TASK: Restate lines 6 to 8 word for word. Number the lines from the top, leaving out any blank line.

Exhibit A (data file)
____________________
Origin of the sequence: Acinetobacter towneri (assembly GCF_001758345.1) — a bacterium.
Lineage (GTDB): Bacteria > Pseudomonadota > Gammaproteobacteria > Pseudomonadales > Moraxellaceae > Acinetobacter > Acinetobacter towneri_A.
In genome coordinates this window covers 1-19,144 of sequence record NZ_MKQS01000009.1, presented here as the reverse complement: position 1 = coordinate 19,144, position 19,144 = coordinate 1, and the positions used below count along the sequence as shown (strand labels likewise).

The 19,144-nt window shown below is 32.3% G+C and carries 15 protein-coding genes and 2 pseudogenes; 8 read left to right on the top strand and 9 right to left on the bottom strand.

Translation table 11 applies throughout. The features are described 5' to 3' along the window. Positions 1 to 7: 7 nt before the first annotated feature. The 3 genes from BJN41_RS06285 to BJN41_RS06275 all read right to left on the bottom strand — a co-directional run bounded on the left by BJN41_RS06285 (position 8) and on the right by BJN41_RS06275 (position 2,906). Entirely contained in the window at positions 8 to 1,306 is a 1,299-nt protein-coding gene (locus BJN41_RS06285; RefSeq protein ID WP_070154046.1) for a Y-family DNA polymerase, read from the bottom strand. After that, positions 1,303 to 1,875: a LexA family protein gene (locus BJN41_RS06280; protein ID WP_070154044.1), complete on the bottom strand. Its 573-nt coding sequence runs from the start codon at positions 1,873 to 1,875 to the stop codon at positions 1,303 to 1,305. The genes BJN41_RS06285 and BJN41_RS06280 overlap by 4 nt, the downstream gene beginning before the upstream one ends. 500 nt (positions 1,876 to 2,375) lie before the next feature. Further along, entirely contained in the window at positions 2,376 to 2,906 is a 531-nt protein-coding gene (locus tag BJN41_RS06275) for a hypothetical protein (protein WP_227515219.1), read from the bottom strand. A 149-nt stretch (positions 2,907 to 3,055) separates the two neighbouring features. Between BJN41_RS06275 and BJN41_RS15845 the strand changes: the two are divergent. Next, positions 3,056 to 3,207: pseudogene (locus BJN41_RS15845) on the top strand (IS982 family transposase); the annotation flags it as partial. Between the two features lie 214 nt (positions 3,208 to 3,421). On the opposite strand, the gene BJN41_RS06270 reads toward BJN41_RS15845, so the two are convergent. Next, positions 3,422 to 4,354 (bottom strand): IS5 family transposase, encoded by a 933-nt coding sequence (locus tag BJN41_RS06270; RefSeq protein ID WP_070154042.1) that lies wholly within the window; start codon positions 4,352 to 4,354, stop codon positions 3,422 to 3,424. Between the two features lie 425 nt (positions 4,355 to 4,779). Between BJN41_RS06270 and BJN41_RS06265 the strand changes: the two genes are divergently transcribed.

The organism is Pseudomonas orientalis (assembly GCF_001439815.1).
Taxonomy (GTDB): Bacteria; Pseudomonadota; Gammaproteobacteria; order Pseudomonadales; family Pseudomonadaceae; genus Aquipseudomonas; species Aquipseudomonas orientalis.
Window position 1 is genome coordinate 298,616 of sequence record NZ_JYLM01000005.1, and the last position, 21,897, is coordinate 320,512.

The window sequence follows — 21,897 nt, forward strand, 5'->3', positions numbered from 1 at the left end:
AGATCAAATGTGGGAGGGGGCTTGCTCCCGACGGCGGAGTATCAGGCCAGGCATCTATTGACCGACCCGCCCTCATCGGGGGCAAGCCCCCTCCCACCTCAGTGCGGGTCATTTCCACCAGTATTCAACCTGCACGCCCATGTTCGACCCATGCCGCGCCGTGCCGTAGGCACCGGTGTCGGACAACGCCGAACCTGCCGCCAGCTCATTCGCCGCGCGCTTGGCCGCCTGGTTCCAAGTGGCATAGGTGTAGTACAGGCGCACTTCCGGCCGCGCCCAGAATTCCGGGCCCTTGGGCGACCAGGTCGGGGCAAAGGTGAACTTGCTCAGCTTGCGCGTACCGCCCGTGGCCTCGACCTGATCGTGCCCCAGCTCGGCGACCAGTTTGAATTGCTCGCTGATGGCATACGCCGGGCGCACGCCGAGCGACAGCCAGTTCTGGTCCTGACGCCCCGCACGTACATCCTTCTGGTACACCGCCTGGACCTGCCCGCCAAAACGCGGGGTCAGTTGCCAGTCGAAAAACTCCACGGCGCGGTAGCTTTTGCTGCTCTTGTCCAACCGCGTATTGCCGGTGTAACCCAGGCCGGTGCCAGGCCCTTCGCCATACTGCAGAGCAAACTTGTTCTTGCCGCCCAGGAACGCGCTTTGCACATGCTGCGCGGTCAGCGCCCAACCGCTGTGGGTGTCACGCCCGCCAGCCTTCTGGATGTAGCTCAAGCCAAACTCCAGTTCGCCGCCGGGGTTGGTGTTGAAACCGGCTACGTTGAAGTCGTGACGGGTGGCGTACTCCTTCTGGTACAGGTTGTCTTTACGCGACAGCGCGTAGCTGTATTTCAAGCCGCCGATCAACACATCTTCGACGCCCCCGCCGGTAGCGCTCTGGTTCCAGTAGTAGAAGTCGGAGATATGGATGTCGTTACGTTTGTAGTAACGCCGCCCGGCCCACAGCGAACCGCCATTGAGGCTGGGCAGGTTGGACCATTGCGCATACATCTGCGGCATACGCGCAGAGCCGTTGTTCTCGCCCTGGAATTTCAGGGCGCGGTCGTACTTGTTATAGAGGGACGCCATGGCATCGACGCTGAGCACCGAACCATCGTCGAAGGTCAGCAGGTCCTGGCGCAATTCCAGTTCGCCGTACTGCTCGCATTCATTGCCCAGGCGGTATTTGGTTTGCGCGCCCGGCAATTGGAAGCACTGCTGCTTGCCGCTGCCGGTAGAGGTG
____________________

The organism is Pseudomonas orientalis (assembly GCF_001439815.1).
Taxonomy (GTDB): Bacteria; Pseudomonadota; Gammaproteobacteria; order Pseudomonadales; family Pseudomonadaceae; genus Aquipseudomonas; species Aquipseudomonas orientalis.
Window position 1 is genome coordinate 298,616 of sequence record NZ_JYLM01000005.1, and the last position, 21,897, is coordinate 320,512.